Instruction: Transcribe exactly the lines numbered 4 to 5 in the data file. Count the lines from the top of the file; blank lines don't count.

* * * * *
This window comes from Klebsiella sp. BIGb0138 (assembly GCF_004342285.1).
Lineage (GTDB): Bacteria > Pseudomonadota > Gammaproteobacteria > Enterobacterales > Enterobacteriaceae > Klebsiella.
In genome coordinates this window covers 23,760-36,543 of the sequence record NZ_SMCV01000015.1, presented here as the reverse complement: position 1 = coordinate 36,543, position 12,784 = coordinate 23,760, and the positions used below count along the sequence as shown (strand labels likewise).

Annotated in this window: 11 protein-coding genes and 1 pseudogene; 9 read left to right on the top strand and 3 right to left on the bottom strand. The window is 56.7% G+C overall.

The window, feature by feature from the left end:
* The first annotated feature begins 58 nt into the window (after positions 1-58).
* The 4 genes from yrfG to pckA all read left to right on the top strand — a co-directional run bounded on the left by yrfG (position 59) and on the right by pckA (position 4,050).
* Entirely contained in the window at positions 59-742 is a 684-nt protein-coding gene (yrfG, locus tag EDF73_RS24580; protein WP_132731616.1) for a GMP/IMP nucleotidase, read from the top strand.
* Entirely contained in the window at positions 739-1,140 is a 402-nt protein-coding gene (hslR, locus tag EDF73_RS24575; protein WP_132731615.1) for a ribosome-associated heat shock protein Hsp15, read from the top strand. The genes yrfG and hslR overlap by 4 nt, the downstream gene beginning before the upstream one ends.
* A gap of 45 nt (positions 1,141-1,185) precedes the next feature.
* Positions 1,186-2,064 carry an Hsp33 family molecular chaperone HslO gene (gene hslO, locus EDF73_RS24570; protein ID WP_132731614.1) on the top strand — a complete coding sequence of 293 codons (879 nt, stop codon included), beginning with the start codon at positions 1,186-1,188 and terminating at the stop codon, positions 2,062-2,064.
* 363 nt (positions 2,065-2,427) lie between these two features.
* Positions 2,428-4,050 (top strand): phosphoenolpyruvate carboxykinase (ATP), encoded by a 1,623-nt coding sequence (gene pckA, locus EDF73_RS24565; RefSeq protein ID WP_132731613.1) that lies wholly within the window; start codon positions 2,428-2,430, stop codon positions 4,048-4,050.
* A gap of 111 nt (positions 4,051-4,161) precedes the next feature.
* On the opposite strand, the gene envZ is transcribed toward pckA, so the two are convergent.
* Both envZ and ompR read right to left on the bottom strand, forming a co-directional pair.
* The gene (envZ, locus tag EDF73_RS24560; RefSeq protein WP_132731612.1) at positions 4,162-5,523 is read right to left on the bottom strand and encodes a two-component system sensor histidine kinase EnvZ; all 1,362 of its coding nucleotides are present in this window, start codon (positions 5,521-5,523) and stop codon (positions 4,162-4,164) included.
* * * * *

Annotated in this window: 11 protein-coding genes and 1 pseudogene; 9 read left to right on the top strand and 3 right to left on the bottom strand. The window is 56.7% G+C overall.

The window, feature by feature from the left end: